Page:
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Functional Programming in C#: Classic Programming Techniques for Modern Projects by Oliver Sturm

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INDIRECT RECURSION

So far, all of the recursion examples have had one thing in common: one single function involved that called itself, which is called direct recursion. There is also indirect recursion, where several functions depend upon one another. For instance, function A calls function B, which calls function C. If function C, under any circumstances, calls back to function A, this is a case of indirect recursion.

There is a simple case of indirect recursion called mutual recursion. It involves only two functions that depend upon one another. In reality, the logic behind the dependency can be quite complex. Nonetheless, here’s an example that involves odd and even numbers:

    static bool IsOdd(int number) {

      return number == 0 ? false : IsEven(Math.Abs(number) - 1);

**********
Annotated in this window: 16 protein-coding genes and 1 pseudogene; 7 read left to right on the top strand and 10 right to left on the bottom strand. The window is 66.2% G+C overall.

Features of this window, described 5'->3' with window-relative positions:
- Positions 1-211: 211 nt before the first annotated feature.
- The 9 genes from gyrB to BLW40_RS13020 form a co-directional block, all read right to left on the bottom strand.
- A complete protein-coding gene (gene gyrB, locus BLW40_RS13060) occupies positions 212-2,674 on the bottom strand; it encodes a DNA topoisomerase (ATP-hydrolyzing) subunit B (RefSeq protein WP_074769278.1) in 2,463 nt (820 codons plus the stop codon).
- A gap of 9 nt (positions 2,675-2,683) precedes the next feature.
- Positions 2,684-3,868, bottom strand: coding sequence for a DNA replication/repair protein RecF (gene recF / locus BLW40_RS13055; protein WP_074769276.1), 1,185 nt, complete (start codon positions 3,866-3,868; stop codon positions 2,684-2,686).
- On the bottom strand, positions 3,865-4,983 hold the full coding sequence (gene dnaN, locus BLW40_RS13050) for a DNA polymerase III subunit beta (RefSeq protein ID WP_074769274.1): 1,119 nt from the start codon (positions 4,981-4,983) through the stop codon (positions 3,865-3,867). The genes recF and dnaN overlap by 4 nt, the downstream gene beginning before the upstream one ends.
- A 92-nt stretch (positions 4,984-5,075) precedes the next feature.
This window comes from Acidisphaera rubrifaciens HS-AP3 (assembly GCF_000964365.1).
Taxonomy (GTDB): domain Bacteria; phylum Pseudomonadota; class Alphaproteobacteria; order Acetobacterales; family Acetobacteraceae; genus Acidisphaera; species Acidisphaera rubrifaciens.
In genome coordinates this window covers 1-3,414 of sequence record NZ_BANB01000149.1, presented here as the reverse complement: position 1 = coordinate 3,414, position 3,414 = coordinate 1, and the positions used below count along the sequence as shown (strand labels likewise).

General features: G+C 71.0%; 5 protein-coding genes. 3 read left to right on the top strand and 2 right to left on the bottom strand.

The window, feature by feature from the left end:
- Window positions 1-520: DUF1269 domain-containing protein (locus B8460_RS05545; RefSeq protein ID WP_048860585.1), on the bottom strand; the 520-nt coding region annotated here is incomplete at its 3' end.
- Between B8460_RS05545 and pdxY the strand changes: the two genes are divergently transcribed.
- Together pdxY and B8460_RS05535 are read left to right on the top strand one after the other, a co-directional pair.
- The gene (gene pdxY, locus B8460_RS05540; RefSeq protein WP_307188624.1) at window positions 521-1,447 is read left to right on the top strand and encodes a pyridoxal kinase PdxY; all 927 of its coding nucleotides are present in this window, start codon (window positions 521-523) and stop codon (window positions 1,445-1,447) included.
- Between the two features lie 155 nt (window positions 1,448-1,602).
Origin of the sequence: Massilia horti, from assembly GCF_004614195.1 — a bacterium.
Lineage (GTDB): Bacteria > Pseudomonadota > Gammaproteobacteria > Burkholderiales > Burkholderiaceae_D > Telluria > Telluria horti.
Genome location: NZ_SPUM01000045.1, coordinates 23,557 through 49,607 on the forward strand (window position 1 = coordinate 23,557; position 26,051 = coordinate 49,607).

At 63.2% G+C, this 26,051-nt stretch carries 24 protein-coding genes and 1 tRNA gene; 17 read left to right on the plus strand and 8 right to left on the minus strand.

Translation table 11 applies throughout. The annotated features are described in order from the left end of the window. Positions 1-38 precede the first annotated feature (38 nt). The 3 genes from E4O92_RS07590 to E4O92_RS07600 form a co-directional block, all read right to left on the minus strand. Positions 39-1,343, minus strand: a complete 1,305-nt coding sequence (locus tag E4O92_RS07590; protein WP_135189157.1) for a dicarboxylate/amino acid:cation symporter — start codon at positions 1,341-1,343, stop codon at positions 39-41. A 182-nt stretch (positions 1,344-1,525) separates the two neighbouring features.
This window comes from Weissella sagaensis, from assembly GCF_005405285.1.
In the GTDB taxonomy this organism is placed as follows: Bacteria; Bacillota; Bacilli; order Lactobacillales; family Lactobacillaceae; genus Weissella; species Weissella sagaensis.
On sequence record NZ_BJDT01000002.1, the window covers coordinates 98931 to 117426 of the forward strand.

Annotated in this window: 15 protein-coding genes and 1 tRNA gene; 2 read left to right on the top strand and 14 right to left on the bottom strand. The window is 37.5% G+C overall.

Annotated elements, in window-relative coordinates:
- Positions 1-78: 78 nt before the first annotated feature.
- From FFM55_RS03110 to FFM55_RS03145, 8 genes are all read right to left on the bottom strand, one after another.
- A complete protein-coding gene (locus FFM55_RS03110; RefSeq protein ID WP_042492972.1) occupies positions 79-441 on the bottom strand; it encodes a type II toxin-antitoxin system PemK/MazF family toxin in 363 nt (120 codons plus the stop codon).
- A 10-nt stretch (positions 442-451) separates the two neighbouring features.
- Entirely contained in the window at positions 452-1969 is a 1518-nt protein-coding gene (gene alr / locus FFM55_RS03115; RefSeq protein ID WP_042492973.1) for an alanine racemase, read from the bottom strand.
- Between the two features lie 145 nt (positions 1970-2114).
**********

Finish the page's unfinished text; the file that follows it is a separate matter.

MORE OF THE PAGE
}

 

    static bool IsEven(int number) {

      return number == 0 ? true : IsOdd(Math.Abs(number) - 1);

    }

As you can see, the definition of an odd integer is this: if the number is zero, it is a known fact that the number is not odd. Otherwise, the number is odd if the number before it is even. The definition of an even number is exactly the other way around: zero is known to be even, otherwise a number is even if the number before it is odd.

The two functions IsOdd and IsEven depend upon each other; they are therefore called mutually recursive. The example scenario also has two different base cases that are checked in the two functions. Obviously, this can get quite complex — if you employ code ...

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